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Islands Review

by Daniel Reynolds
4 out of 5 stars

The opening sequence of writer-director Martin Edralin’s Islands features close-ups of simple house details and textured wallpaper. These visual cues set the table nicely, as the film is modest both in tone and outcome; there’s nothing necessarily earth-shattering to Edralin’s story, yet his film’s invitation to look closer at its setting and characters is worthwhile. There is major drama here, general and specific, that is reflective of real life.

The focal point of Islands is Joshua (Rogelio Balagtas), a single man around 50 who lives with his parents. He’s not quite unhappy, but various pressures are mounting. The truth is: he’s shy, and his life has clearly become disjointed after his departure from the Phillippines some time ago. Thanks to his mother (Vangie Alcasid), their household hums along—Joshua works as a janitor, his quiet father (Esteban Comilang) is looked after, and a hesitant social life is maintained. After his mother dies, however, Joshua is adrift. Edralin approaches all of this with a subtle exactitude; the film meets Joshua where he’s at, without judgement, and with what feels like accuracy. As the film’s narrative turns, Joshua’s cousin Marisol (Sheila Lotuaco) arrives and there are additional complications—for Joshua, and Marisol too. This is the film’s finest touch. Despite its earnest trappings, with mostly inexperienced actors and straightforward camera work, Edralin exposes a depth of feeling—around faith, immigration, elder care, and more—that almost comes as a surprise. Like Joshua, the film is quiet in how it goes about its everyday business, but that doesn’t mean there isn’t more there to discover.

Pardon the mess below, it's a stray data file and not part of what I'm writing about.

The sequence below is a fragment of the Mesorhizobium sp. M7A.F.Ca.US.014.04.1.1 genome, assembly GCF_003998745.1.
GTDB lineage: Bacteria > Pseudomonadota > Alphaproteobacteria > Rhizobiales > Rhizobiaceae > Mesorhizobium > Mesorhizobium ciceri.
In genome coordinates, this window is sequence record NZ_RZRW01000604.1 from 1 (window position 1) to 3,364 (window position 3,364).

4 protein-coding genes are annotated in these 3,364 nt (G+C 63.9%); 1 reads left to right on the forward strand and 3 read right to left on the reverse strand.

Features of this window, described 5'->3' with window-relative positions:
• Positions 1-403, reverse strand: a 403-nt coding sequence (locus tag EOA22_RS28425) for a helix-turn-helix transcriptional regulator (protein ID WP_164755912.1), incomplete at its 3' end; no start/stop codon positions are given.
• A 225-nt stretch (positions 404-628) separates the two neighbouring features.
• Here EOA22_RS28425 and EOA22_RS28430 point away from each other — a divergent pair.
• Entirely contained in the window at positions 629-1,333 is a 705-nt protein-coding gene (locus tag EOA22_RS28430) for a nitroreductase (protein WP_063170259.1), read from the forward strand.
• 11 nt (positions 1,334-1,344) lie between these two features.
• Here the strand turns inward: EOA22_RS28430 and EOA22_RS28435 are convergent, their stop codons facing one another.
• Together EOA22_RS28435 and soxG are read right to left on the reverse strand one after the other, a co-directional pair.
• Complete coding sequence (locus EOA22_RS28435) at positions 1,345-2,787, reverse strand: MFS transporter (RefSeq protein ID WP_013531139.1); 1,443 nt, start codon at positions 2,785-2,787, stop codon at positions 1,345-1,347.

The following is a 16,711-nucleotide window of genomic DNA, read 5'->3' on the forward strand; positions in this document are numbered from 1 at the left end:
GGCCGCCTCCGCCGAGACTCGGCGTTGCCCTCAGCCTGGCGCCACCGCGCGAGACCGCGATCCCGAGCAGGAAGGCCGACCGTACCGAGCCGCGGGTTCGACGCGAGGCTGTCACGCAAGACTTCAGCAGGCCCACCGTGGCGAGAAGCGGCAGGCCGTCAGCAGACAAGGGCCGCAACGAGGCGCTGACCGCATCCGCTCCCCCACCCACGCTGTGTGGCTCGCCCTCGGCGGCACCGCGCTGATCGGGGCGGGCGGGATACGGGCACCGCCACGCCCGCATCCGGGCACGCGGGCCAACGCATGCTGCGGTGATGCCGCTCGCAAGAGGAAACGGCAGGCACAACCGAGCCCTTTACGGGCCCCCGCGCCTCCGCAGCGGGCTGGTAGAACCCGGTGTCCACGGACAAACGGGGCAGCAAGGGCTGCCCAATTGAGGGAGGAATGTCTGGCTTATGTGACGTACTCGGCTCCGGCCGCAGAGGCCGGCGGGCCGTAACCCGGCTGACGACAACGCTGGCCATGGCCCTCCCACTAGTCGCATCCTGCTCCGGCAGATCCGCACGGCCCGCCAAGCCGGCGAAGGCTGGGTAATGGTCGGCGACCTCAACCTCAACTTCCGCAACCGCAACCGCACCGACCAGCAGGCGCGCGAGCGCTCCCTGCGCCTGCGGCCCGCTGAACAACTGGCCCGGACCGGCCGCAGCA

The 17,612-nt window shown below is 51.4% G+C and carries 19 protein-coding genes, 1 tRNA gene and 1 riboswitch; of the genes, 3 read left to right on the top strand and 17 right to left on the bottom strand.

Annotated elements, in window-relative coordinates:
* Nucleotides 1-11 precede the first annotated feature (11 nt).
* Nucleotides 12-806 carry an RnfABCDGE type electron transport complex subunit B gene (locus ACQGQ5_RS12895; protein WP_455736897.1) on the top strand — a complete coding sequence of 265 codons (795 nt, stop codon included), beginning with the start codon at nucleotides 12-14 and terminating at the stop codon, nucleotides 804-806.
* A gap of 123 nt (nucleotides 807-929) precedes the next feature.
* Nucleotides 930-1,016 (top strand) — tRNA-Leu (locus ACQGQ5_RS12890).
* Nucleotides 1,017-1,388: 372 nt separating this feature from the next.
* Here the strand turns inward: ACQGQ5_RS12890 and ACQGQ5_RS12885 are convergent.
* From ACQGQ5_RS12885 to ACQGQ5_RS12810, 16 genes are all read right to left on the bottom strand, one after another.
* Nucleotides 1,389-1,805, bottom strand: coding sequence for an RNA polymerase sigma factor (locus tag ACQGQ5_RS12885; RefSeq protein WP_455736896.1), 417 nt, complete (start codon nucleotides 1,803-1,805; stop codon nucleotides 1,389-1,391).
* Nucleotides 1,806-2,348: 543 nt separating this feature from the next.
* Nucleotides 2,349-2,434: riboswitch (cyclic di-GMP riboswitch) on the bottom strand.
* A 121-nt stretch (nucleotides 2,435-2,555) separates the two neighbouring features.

This is now the second recent film gaining attention out of Toronto’s east end, along with the more expansive Scarborough. Though different in scope, both films work in a similar register and from a desire to represent the lives of people who may otherwise be overlooked—even if, as with Joshua, it’s seemingly by choice. Islands does not call attention to itself, but the film’s singular focus reveals multitudes anyway.

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